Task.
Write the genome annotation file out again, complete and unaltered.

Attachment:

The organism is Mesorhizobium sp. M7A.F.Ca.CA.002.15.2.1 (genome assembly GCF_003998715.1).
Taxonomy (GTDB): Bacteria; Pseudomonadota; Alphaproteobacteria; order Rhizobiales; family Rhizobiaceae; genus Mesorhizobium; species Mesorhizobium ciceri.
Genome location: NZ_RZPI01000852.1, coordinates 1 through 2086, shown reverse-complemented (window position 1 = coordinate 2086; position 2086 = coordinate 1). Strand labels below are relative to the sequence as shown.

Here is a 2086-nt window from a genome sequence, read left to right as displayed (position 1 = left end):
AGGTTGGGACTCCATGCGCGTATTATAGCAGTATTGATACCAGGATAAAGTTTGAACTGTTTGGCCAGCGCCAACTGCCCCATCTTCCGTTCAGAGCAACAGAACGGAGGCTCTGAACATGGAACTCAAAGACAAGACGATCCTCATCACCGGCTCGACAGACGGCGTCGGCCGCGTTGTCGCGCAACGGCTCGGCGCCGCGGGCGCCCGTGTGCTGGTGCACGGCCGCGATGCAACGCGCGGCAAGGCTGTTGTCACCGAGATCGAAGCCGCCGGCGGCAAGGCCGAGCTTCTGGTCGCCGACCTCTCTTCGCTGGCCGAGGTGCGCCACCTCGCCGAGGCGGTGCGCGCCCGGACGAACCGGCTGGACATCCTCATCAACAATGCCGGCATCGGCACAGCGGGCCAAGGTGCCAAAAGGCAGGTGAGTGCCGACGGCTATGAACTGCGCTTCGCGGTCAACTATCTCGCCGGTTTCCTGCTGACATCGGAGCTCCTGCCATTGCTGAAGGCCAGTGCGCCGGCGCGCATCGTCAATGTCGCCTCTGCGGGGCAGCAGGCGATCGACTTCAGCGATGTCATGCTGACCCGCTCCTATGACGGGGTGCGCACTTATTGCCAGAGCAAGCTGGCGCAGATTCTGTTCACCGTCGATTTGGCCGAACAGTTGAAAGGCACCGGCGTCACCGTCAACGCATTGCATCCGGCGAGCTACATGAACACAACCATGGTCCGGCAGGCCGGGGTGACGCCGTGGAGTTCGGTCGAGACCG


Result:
The organism is Mesorhizobium sp. M7A.F.Ca.CA.002.15.2.1 (genome assembly GCF_003998715.1).
Taxonomy (GTDB): Bacteria; Pseudomonadota; Alphaproteobacteria; order Rhizobiales; family Rhizobiaceae; genus Mesorhizobium; species Mesorhizobium ciceri.
Genome location: NZ_RZPI01000852.1, coordinates 1 through 2086, shown reverse-complemented (window position 1 = coordinate 2086; position 2086 = coordinate 1). Strand labels below are relative to the sequence as shown.

Here is a 2086-nt window from a genome sequence, read left to right as displayed (position 1 = left end):
AGGTTGGGACTCCATGCGCGTATTATAGCAGTATTGATACCAGGATAAAGTTTGAACTGTTTGGCCAGCGCCAACTGCCCCATCTTCCGTTCAGAGCAACAGAACGGAGGCTCTGAACATGGAACTCAAAGACAAGACGATCCTCATCACCGGCTCGACAGACGGCGTCGGCCGCGTTGTCGCGCAACGGCTCGGCGCCGCGGGCGCCCGTGTGCTGGTGCACGGCCGCGATGCAACGCGCGGCAAGGCTGTTGTCACCGAGATCGAAGCCGCCGGCGGCAAGGCCGAGCTTCTGGTCGCCGACCTCTCTTCGCTGGCCGAGGTGCGCCACCTCGCCGAGGCGGTGCGCGCCCGGACGAACCGGCTGGACATCCTCATCAACAATGCCGGCATCGGCACAGCGGGCCAAGGTGCCAAAAGGCAGGTGAGTGCCGACGGCTATGAACTGCGCTTCGCGGTCAACTATCTCGCCGGTTTCCTGCTGACATCGGAGCTCCTGCCATTGCTGAAGGCCAGTGCGCCGGCGCGCATCGTCAATGTCGCCTCTGCGGGGCAGCAGGCGATCGACTTCAGCGATGTCATGCTGACCCGCTCCTATGACGGGGTGCGCACTTATTGCCAGAGCAAGCTGGCGCAGATTCTGTTCACCGTCGATTTGGCCGAACAGTTGAAAGGCACCGGCGTCACCGTCAACGCATTGCATCCGGCGAGCTACATGAACACAACCATGGTCCGGCAGGCCGGGGTGACGCCGTGGAGTTCGGTCGAGACCG